Those who survived the brutal dictatorship of the Somoza family have tended to portray the rise of the women’s movement and feminist activism as part of the overall story of the anti-Somoza resistance. But this depiction of heroic struggle obscures a much more complicated history. As Victoria González-Rivera reveals in this book, some Nicaraguan women expressed early interest in eliminating the tyranny of male domination, and this interest grew into full-fledged campaigns for female suffrage and access to education by the 1880s. By the 1920s a feminist movement had emerged among urban, middle-class women, and it lasted for two more decades until it was eclipsed in the 1950s by a nonfeminist movement of mainly Catholic, urban, middle-class and working-class women who supported the liberal, populist, patron-clientelistic regime of the Somozas in return for the right to vote and various economic, educational, and political opportunities. Counterintuitively, it was actually the Somozas who encouraged women's participation in the public sphere (as long as they remained loyal Somocistas). Their opponents, the Sandinistas and Conservatives, often appealed to women through their maternal identity. What emerges from this fine-grained analysis is a picture of a much more complex political landscape than that portrayed by the simplifying myths of current Nicaraguan historiography, and we can now see why and how the Somoza dictatorship did not endure by dint of fear and compulsion alone.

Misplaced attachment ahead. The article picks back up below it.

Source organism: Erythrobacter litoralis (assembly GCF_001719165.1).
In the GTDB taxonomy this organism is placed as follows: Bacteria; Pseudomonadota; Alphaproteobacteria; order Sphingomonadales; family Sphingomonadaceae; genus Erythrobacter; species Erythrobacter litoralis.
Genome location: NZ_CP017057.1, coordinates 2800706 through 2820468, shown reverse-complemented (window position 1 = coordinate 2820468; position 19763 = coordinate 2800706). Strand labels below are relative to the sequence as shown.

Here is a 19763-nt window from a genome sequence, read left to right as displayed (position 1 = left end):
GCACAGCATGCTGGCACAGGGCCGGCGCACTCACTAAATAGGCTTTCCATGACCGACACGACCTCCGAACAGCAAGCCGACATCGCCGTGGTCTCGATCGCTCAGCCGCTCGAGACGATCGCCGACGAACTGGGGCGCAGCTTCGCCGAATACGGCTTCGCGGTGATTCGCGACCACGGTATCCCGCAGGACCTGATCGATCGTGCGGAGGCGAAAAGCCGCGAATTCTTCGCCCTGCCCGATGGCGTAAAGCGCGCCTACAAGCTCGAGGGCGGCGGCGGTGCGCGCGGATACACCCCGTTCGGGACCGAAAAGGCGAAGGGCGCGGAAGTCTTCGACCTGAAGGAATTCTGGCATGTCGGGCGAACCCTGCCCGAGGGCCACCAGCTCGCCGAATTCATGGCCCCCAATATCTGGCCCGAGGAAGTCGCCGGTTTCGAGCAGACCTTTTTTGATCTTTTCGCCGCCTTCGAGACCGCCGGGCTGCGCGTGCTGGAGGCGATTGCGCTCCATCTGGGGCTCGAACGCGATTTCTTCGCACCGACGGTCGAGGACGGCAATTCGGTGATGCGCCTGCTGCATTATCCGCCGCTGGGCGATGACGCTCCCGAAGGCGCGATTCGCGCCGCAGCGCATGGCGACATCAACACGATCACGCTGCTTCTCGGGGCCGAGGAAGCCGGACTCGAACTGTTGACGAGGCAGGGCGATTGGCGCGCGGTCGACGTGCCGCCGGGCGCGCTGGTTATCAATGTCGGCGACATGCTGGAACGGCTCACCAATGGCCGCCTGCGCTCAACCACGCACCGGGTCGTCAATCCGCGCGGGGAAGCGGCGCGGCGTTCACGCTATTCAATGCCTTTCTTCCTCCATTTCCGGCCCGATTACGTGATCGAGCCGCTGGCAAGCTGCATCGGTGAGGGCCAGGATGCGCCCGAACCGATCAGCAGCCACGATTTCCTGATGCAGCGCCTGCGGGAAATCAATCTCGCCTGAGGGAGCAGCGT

Subjects: Political Science
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